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    Pyret is another programming language made for teaching programming to beginners.

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      Not really a fan of that syntax. And it seems a little too limited imo. However I really like the idea of having some special purpose programming languages designed to teach about some specific PLT concepts, like variable scope, mutability, pass by value/pass by reference, etc. as presented in https://blog.brownplt.org/2018/07/05/mystery-languages.html

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        I think you’re spot on. I’d never considered the idea of a language to teach people languages, but it makes complete sense when you think about it. Yes it will inevitably have things people don’t like, but the concept to me is something I wish existed at any point while I was learning how to program.

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        The subtitle brought to mind Grace, but I’m always happy to see people trying to make programming easier to understand.

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          I really like easylang for that: https://easylang.online/

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            Neon source code is case sensitive

            I’m sorry, but that alone is enough for me to not dive deeper into the language: the mixture of all-uppercase, all-lowercase, and “title case” looks like it’s asking to be a PITA.

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              Don’t you mean case-insensitive?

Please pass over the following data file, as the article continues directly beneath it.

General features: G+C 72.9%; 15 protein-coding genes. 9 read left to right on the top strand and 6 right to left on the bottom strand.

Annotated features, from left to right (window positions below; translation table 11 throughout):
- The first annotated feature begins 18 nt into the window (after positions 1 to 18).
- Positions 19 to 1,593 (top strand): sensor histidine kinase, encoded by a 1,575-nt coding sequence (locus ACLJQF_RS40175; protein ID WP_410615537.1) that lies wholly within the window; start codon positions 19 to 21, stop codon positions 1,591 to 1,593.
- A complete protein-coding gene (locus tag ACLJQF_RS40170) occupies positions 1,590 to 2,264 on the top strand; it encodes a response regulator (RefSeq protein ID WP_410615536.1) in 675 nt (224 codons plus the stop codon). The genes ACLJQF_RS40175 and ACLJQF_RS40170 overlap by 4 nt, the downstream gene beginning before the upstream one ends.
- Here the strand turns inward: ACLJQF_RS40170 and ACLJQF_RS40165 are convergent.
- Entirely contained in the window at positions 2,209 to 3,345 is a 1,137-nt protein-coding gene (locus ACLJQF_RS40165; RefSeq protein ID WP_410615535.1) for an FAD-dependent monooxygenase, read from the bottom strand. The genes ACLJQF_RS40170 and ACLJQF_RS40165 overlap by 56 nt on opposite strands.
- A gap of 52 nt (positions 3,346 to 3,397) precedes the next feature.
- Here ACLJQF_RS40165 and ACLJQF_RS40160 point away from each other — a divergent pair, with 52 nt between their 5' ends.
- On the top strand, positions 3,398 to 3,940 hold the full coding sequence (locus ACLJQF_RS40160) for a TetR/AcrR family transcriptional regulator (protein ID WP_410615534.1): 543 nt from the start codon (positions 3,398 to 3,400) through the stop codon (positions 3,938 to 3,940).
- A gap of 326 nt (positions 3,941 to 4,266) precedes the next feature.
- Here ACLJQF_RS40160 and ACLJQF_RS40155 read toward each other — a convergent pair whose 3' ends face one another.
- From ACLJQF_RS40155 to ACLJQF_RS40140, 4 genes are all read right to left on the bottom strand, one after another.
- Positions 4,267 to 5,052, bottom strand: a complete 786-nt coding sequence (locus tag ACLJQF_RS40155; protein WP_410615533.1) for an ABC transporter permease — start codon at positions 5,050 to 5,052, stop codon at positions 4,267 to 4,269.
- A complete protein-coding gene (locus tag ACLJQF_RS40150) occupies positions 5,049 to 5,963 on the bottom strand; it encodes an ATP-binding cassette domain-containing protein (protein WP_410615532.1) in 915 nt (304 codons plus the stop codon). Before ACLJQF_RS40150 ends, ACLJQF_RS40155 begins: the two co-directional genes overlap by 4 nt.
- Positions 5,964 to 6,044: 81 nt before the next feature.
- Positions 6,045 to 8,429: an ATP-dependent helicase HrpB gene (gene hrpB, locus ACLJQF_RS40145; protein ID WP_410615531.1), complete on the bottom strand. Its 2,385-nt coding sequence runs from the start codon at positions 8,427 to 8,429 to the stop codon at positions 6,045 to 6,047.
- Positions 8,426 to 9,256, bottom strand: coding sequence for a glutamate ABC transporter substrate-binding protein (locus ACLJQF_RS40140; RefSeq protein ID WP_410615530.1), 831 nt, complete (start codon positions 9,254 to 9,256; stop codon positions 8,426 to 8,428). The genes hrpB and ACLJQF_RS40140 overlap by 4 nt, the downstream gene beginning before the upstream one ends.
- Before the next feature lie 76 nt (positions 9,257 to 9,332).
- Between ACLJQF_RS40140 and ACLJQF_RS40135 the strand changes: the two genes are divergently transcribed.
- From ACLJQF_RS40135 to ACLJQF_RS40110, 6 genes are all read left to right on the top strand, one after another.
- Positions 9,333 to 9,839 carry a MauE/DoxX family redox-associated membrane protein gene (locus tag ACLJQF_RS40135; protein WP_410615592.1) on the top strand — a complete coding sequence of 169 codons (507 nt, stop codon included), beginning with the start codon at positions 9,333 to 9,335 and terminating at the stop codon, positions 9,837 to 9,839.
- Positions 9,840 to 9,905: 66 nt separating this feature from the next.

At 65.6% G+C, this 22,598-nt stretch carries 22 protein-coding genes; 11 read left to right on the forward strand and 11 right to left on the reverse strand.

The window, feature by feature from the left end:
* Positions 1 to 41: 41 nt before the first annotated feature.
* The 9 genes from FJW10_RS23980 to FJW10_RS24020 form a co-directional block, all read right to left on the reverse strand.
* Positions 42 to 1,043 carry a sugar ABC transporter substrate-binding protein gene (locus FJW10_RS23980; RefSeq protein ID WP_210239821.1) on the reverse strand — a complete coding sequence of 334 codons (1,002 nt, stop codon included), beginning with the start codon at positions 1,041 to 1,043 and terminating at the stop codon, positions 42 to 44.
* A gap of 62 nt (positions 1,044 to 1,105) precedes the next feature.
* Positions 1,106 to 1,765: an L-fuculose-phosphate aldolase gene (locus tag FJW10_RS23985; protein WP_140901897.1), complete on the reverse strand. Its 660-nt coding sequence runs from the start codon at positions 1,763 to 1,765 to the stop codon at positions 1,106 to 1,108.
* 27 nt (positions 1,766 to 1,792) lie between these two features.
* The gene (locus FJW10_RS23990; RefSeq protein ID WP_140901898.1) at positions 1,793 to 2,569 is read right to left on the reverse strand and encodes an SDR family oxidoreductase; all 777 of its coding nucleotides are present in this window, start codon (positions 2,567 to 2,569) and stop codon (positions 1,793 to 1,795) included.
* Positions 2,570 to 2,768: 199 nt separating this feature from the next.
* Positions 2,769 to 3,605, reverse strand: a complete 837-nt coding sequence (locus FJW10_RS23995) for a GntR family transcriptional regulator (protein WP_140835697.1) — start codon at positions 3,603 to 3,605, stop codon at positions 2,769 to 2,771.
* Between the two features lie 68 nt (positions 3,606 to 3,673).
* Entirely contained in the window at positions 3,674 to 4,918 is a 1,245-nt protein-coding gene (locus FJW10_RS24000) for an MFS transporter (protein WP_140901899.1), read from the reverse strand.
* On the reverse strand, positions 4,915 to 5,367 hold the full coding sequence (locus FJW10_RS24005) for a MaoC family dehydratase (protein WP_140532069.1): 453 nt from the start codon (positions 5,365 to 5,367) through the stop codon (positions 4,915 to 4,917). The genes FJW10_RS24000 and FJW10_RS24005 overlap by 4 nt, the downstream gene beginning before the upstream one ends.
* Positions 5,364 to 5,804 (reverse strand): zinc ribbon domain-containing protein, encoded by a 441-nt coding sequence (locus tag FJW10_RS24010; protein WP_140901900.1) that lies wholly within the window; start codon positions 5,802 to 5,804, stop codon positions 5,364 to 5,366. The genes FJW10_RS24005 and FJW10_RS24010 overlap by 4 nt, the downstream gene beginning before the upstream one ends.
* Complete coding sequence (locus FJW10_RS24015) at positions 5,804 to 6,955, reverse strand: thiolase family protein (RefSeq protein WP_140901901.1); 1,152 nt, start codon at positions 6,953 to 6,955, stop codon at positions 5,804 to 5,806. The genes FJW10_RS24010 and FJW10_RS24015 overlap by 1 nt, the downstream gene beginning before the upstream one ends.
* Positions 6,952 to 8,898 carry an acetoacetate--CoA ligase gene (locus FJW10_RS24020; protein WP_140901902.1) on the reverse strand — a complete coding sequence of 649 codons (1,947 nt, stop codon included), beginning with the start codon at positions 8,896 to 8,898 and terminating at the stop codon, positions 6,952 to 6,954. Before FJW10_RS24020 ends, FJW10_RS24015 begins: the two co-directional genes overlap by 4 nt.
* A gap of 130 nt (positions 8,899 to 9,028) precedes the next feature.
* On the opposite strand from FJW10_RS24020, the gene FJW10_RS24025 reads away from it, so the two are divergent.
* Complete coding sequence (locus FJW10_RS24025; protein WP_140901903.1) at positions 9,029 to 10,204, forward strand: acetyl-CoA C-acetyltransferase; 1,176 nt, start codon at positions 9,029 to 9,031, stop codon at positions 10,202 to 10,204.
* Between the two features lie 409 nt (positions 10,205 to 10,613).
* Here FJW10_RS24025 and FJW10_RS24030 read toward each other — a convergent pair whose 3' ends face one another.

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                I didn’t mean anything, I was quoting from the docs: »Neon source code is case sensitive«.

                See e.g. https://neon-lang.dev/docs/overview.html

                4.1 General

                All identifiers are case sensitive. Language defined keywords are all upper case.

                And then we have types. Most of them must be title cased:





                But it would be too easy if all om them were title cased, so there’s



                mentioned together with two title cased types in section 4.2.

                And function names seems to be lower case.

                That’s not something I would like to teach to neophytes.

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                  Yes, agree on that.

                  I wonder why these languages are so … not sure … I’m always thinking “they are learners, not dumb” when I see such “pedagogical” languages.

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              Interesting. Looks a lot like Pascal. Unsurprising, it lists it as an inspiration (https://neon-lang.dev/motivation.html) and Pascal was written as a language that was both practical and good for teaching.

              I’m not sure though of the goal to teach “Programming Languages” as a singular thing. Programming languages are always intertwined with the artifacts they produce and my pet theory is that people learn programming languages because they are interested in the artifact. Still, some languages are easier to access than others, but this may come in surprising places: PHP is very popular not because it is easy to teach, but easy to run everywhere.